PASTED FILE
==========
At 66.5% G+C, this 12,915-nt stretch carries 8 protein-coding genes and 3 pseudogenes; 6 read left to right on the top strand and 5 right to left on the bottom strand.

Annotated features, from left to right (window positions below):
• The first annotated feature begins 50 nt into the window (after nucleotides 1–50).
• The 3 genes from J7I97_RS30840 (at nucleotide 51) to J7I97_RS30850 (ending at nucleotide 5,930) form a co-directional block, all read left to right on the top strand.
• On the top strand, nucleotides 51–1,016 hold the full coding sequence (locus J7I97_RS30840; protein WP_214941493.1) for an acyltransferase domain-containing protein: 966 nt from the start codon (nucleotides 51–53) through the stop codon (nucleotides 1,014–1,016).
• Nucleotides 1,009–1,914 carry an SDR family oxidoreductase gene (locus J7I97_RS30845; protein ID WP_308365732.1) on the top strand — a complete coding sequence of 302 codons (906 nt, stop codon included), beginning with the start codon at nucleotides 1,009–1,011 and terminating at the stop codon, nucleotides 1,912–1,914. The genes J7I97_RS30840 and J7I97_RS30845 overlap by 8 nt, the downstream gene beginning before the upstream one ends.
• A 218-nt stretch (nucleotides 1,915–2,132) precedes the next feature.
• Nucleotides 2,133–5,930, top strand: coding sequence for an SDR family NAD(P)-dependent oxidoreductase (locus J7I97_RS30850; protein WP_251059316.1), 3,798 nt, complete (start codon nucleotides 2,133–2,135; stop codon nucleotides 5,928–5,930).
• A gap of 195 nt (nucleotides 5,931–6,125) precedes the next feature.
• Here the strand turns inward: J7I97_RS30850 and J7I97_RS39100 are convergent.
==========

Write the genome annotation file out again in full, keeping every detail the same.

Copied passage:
At 66.5% G+C, this 12,915-nt stretch carries 8 protein-coding genes and 3 pseudogenes; 6 read left to right on the top strand and 5 right to left on the bottom strand.

Annotated features, from left to right (window positions below):
• The first annotated feature begins 50 nt into the window (after nucleotides 1–50).
• The 3 genes from J7I97_RS30840 (at nucleotide 51) to J7I97_RS30850 (ending at nucleotide 5,930) form a co-directional block, all read left to right on the top strand.
• On the top strand, nucleotides 51–1,016 hold the full coding sequence (locus J7I97_RS30840; protein WP_214941493.1) for an acyltransferase domain-containing protein: 966 nt from the start codon (nucleotides 51–53) through the stop codon (nucleotides 1,014–1,016).
• Nucleotides 1,009–1,914 carry an SDR family oxidoreductase gene (locus J7I97_RS30845; protein ID WP_308365732.1) on the top strand — a complete coding sequence of 302 codons (906 nt, stop codon included), beginning with the start codon at nucleotides 1,009–1,011 and terminating at the stop codon, nucleotides 1,912–1,914. The genes J7I97_RS30840 and J7I97_RS30845 overlap by 8 nt, the downstream gene beginning before the upstream one ends.
• A 218-nt stretch (nucleotides 1,915–2,132) precedes the next feature.
• Nucleotides 2,133–5,930, top strand: coding sequence for an SDR family NAD(P)-dependent oxidoreductase (locus J7I97_RS30850; protein WP_251059316.1), 3,798 nt, complete (start codon nucleotides 2,133–2,135; stop codon nucleotides 5,928–5,930).
• A gap of 195 nt (nucleotides 5,931–6,125) precedes the next feature.
• Here the strand turns inward: J7I97_RS30850 and J7I97_RS39100 are convergent.